Tuesday, October 12, 2010

Pitiful punditry points to pressing problems

...............just who will replace the doyens of the game when they hang up their mic's?

A recurring theme amongst the footballing media today is the concern about the lack of young talent coming through in the English game, journalists decry the dearth of homegrown players lining up for the top Premier league clubs on a weekly basis, and in the process fret about the knock on effect to their national team. Such is the level of disquiet through all avenues of association football, that Sepp Blatter and his wise cronies have implemented a new 25 man squad system which nobody really understands, but it's purpose appears to enforce and encourage managers to promote young players to the first team squad, in favour of splashing the cash on Eastern European misfits with a penchant for late night revelry and a dubious notion of what being 'loyal to the cause'entails. This is all well and good and I for one welcome this new ruling despite it's obvious flaws, but in my opinion there is a far more worrying issue affecting football today and it's one that can't be rectified by Blatter, Platini or any of the bigwigs in the halls of the governing bodies, forget about the young footballers for a second, of far more pressing concern is the gradual degradation in the quality of football punditry and this is an issue which will I believe will be much harder to resolve.

Now that football saturates our screens, airwaves, monitors and newspapers on an almost unrelenting basis it's become easier and easier to become an 'expert' on the game, no matter that your career consisted of a little less than one hundred top flight games at some mediocre clubs where you were the most mediocre of players (yes Jason Cundy I am talking about you) matters not, the only qualification you need to make it as pundit nowadays is to be besotted with the sound of your own voice and to spout opinions which contradict themselves almost before they've left your mouth. Of course characters like Cundy are only a minor source of irritation as they reside firmly in the Championship level of punditry, despite their continual striving for promotion to the big leagues alongside such luminaries like Andy Gray, Alan Hansen and our own quite inimitable Eamon Dunphy. The aforementioned trio are probably the most viewed exponents of this most dubious of talents, and with that airtime comes a presumed gravitas which is all too apparent in their lyrical waxings, but as the mainstay at each of their respective broadcasters they have, somewhat begrudgingly on my part anyway, earned whatever kudos they think they have and are the lesser of many evils in the world of the pundit.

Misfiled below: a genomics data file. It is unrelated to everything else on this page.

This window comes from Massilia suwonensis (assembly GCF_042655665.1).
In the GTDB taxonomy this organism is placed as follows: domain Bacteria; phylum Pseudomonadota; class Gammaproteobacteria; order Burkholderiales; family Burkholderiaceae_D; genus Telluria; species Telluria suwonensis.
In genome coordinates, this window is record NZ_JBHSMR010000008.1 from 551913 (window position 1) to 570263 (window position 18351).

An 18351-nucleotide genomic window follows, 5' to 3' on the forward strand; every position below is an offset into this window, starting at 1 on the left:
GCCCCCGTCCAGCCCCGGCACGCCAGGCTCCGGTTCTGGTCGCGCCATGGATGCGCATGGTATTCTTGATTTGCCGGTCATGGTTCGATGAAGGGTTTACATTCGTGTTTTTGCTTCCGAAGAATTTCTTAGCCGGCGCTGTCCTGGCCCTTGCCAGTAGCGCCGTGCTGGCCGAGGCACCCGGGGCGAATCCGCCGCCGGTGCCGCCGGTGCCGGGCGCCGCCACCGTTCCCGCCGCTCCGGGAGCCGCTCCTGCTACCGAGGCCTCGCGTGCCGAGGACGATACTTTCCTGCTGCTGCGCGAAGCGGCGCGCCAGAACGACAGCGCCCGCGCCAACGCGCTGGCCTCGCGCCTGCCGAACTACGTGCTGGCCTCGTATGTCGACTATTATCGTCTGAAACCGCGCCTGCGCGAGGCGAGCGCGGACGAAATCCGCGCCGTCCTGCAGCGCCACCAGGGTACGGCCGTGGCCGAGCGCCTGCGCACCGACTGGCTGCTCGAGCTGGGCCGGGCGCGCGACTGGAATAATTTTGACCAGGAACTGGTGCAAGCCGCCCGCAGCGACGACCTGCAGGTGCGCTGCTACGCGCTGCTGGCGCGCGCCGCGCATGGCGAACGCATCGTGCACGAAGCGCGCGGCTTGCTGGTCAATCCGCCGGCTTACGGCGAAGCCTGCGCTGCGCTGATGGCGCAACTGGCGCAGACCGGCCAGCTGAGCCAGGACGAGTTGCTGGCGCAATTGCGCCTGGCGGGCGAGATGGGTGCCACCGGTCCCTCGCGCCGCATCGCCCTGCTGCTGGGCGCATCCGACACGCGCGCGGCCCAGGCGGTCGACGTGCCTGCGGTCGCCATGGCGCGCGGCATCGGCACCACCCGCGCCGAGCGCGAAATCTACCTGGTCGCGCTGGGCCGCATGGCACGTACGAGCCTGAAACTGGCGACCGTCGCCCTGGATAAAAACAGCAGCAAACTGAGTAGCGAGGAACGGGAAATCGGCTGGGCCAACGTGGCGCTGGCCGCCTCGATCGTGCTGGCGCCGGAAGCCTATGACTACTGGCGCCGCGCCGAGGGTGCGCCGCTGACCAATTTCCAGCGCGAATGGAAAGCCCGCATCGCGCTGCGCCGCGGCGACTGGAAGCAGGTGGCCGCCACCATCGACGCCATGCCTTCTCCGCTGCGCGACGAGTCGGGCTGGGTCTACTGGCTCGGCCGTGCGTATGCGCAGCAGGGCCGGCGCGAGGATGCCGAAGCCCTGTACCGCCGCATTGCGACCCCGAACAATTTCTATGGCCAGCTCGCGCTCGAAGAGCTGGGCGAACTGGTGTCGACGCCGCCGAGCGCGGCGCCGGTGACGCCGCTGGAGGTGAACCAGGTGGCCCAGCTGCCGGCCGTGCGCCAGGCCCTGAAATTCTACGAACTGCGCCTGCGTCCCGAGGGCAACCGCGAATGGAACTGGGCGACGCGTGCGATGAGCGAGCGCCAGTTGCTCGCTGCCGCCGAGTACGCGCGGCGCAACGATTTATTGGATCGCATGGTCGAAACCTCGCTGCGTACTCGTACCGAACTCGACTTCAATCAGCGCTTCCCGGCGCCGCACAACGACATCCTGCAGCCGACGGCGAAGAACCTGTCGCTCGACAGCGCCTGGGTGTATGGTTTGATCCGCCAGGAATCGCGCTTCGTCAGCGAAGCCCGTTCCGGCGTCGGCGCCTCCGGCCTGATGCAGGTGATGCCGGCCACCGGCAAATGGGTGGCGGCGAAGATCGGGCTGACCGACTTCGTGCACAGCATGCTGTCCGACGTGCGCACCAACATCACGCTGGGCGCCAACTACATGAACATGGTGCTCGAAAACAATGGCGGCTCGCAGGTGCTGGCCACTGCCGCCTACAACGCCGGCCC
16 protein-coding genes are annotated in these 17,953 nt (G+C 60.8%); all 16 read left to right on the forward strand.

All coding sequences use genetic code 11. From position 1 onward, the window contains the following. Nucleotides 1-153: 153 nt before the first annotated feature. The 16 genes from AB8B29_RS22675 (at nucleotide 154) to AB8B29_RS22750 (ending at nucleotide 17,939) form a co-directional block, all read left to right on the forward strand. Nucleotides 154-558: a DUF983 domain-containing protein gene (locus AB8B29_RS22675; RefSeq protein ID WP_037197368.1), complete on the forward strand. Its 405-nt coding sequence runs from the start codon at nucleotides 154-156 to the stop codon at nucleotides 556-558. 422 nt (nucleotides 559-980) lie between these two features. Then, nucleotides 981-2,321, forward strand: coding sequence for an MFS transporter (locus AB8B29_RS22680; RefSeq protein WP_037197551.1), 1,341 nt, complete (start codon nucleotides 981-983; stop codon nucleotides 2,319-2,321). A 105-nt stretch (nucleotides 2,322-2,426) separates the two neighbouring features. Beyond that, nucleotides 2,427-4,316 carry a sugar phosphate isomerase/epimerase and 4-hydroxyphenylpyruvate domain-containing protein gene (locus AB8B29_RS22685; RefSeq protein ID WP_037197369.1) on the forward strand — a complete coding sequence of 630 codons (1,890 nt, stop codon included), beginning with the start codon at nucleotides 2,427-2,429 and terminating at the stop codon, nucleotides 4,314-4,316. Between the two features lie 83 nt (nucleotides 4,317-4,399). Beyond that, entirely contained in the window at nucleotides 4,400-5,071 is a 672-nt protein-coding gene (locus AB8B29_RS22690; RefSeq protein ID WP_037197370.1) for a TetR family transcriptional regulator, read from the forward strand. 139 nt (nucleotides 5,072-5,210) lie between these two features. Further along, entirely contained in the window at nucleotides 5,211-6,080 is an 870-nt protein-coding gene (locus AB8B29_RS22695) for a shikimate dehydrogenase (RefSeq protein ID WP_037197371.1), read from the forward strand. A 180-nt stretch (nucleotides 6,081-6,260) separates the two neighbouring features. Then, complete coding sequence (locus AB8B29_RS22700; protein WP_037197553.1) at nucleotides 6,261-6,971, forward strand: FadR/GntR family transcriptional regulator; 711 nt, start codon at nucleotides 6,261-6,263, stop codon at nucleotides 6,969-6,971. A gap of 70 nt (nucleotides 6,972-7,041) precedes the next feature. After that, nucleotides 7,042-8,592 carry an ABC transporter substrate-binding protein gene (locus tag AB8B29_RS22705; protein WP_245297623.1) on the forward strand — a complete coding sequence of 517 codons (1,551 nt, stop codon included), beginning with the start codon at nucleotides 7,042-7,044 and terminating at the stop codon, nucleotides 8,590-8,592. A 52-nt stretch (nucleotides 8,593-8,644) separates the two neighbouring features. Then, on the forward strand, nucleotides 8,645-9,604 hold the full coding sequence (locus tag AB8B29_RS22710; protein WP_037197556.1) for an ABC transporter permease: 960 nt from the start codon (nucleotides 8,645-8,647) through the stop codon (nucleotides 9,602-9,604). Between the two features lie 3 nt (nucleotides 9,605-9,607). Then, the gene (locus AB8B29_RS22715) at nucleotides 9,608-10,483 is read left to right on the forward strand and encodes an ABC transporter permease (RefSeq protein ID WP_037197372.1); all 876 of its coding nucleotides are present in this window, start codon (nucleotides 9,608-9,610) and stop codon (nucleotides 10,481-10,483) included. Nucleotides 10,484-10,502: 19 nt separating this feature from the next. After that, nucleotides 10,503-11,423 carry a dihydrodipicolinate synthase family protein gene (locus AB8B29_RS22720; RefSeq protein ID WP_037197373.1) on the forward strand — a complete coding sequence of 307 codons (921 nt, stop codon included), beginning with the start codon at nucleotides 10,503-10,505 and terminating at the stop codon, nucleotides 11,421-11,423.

Here in Ireland we are fortunate, or misfortunate whatever way you wish to look at it, to have the bolshie trio of Giles, Brady and Dunphy (with the occasional appearance from pugnacious channel hopping Scot, Graeme Souness) polluting and in the same instance, enlightening our minds, with a brand of football punditry which is as far removed from the fare offered across the water as is humanely possible. But just as we worry about who will replace the likes of Dunne, Given and Keane when they finally call it a day on the field, the same applies to those who offer insight and drama before, during and after the real action takes place. Giles has begun to resemble a mummified corpse and can barely string more than a couple of sentences together these days without losing his train of thought and seeking help from the ever patronising Brady, if Eamon Dunphy were to slip into full on dementia it's debatable as to whether the viewers would notice the difference, but love him or loathe him it'll be a sad day when he's finally carted off the screen kicking and screaming to anyone in earshot that 'Ronaldo is nothing only a tramp'. Of the mainstays Brady is the only one who's not of a pensionable age, but I can't imagine him being there without the other two as in truth his main role is to act as peacemaker and play devil's advocate whenever possible. Then you have the enigma that is Bill O'Herlihy who's plays a role similar to a holding midfield player, prodding and probing and doing the dirty work whilst going almost unnoticed, like many of the greats his loss would only be felt after he'd gone.